A judge Monday removed the legal barrier that had kept criminal investigators from looking at emails belonging to attorney Richard Mere and Rachel Garber in her divorce from Lafayette Parish Sheriff-elect Mark Garber.
Judge Thomas Duplantier dismissed a lawsuit filed by Mere and Rachel Garber, who were alerted in April by Microsoft that detectives had a warrant to look at the emails. On April 28, after hearing from Microsoft, the pair filed the suit to block access to their electronic mail. That same day a judge signed the order to block access.
On Monday, Duplantier threw out the order, then directed some anger toward Microsoft, which provides email service for Mere and Garber.
“Microsoft ought to be in contempt in my court,” Duplantier said. “If everybody could stem a subpoena in midstream, we would have no criminal justice system.”
Jeffery Speer, an attorney representing Mere and Rachel Garber, said late Monday afternoon that Mere likely will direct him to have the state 3rd Circuit Court of Appeal review Duplantier’s ruling. Speer said Louisiana’s rules of professional conduct governing attorneys have strict guidelines about keeping secret attorney-client communications, including emails.
“The implications of Mr. Mere’s email account are so large that there’s just not a safe way to (address the issue) except to appeal it,” Speer said.
Mark Garber, who becomes sheriff on July 1, is an attorney with a worker’s compensation practice and an office that used to employ his wife. He fired his wife in December after she filed for divorce.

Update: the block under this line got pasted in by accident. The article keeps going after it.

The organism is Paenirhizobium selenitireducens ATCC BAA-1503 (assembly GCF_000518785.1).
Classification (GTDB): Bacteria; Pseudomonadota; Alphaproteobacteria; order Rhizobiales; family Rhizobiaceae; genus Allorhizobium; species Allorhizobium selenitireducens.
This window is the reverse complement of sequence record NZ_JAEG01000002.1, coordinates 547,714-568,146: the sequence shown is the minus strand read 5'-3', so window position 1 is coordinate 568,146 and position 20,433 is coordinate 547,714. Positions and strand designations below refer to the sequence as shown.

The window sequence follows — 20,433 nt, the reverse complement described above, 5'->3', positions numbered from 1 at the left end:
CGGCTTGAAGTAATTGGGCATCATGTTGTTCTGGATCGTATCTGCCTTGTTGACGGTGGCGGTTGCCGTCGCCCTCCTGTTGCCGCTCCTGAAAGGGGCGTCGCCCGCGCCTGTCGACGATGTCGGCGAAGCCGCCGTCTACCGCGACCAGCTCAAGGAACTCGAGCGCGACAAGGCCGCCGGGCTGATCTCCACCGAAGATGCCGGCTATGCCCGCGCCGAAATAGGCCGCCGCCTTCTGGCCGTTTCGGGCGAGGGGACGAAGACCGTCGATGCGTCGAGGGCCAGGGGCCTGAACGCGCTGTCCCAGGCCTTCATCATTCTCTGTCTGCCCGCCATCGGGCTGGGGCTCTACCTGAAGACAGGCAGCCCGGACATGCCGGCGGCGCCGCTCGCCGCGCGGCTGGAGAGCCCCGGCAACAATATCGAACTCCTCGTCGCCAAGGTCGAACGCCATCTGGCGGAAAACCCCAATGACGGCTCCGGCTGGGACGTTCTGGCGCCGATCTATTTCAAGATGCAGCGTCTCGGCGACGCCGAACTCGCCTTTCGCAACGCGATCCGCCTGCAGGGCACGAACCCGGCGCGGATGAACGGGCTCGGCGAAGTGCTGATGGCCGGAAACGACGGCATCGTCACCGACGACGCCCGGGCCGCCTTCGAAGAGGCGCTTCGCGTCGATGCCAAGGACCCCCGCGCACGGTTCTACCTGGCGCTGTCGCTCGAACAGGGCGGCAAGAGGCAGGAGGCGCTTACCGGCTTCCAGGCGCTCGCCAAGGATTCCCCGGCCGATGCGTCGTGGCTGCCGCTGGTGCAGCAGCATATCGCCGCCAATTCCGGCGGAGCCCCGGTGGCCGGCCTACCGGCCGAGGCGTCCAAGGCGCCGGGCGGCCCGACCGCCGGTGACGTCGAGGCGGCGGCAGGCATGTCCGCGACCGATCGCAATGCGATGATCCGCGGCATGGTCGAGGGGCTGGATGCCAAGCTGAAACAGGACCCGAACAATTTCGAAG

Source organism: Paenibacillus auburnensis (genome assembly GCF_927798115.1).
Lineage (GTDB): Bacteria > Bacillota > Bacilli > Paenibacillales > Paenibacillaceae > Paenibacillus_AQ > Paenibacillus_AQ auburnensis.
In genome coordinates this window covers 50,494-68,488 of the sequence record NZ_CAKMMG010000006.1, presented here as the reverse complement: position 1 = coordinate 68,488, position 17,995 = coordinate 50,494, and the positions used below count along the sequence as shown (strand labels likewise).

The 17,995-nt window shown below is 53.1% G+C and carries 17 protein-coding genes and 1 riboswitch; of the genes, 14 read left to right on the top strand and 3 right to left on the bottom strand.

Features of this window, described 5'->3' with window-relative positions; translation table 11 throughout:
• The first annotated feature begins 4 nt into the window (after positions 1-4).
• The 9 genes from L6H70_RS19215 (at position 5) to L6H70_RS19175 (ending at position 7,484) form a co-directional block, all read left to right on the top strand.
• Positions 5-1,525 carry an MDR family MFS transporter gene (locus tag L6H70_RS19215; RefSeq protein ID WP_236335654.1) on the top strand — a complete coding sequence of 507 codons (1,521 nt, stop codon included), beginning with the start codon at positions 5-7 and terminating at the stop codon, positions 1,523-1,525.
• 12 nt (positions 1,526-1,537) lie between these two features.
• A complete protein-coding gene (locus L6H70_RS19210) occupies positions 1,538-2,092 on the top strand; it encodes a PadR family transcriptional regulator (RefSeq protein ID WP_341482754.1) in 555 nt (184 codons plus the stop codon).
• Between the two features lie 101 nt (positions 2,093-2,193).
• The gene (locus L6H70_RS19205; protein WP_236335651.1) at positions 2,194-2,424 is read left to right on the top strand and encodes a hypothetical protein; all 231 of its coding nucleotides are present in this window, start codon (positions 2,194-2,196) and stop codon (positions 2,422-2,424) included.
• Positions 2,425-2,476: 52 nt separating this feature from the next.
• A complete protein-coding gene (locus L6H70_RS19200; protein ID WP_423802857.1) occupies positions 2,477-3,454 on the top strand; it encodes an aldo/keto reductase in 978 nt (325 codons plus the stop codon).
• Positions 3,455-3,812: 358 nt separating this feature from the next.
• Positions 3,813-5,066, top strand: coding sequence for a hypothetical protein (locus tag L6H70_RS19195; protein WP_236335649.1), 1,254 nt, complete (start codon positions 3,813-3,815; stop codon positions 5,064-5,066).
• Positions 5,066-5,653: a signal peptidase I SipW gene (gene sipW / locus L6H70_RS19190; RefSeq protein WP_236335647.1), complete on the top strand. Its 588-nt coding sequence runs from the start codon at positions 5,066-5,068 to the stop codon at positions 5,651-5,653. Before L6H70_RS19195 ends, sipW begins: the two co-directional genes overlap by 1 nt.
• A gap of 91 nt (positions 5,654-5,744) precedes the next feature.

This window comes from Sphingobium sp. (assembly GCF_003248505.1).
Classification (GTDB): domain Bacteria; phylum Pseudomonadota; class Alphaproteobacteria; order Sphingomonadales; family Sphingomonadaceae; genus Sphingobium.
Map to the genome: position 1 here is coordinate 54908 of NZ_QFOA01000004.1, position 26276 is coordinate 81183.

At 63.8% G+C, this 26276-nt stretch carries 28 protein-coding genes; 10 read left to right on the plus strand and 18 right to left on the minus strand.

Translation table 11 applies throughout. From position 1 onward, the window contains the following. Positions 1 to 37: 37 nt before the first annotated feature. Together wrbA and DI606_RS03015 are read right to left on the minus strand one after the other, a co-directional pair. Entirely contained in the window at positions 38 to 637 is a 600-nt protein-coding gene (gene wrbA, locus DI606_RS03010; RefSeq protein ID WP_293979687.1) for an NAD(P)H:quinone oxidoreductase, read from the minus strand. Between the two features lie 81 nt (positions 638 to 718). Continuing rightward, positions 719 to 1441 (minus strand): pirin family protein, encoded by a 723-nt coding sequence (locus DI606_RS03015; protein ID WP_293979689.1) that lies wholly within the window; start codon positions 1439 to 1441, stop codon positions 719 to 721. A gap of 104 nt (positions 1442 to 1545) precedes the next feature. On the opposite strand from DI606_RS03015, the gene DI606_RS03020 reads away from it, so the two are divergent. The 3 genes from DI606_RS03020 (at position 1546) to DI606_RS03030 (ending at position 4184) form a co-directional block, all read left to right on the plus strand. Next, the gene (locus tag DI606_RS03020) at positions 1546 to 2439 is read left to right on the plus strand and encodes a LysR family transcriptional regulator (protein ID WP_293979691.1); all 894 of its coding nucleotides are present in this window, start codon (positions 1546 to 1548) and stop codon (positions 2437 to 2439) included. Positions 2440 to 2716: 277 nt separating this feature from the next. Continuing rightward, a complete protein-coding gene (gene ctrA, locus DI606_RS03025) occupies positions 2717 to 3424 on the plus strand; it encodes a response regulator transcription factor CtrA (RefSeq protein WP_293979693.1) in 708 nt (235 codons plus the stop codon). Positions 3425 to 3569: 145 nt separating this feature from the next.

Mark Garber instigated a criminal investigation of Rachel Garber and Mere by filing charges accusing the pair of stealing 13,000 pages of worker’s compensation files from his firm’s computer system.
According to a federal lawsuit filed in the matter, Mark Garber alleged that his wife covertly downloaded the files and emailed them to Mere, who by late December already had been retained as Rachel Garber’s divorce attorney. Mark Garber alleged that his wife was helping Mere start a worker’s compensation practice and that the stolen material contained “proprietary information.”
Mere has denied he stole files, and he denied being interested in practicing worker’s compensation law.
Lafayette detectives issued a warrant to Microsoft for access to the emails. The lawsuit was filed in April to stop the turnover. Their suit claimed that allowing someone to look at the emails would violate the protections given to attorney-client communications. The pair said allowing access to detectives would violate those protections both between Mere and Rachel Garber, and between Mere and many of his other clients.
Retired Judge Ronald Cox, who was filling in at the Lafayette Parish Courthouse as the day judge, signed the order that blocked the access.
Duplantier decided against taking that route on Monday.
“It’s not my place to decide what is and is not discoverable in a criminal case,” Duplantier said.
Mark Garber’s spokeswoman, Amy Jones, said Monday he would decline comment about Duplantier’s decision.
Mark and Rachel Garber have filed for divorce a few times. Married since 2003, each of them filed lawsuits in 2013 to dissolve the marriage but reconciled and kept it going. Rachel Garber, however, claimed in federal court documents that the reconciliation was theater: Her husband had decided to run for sheriff of Lafayette Parish and wanted to give voters the impression that the candidate was a family man with a solid marriage.
On Nov. 30, nine days after Mark Garber soundly defeated his opponent, Rachel Garber filed for divorce.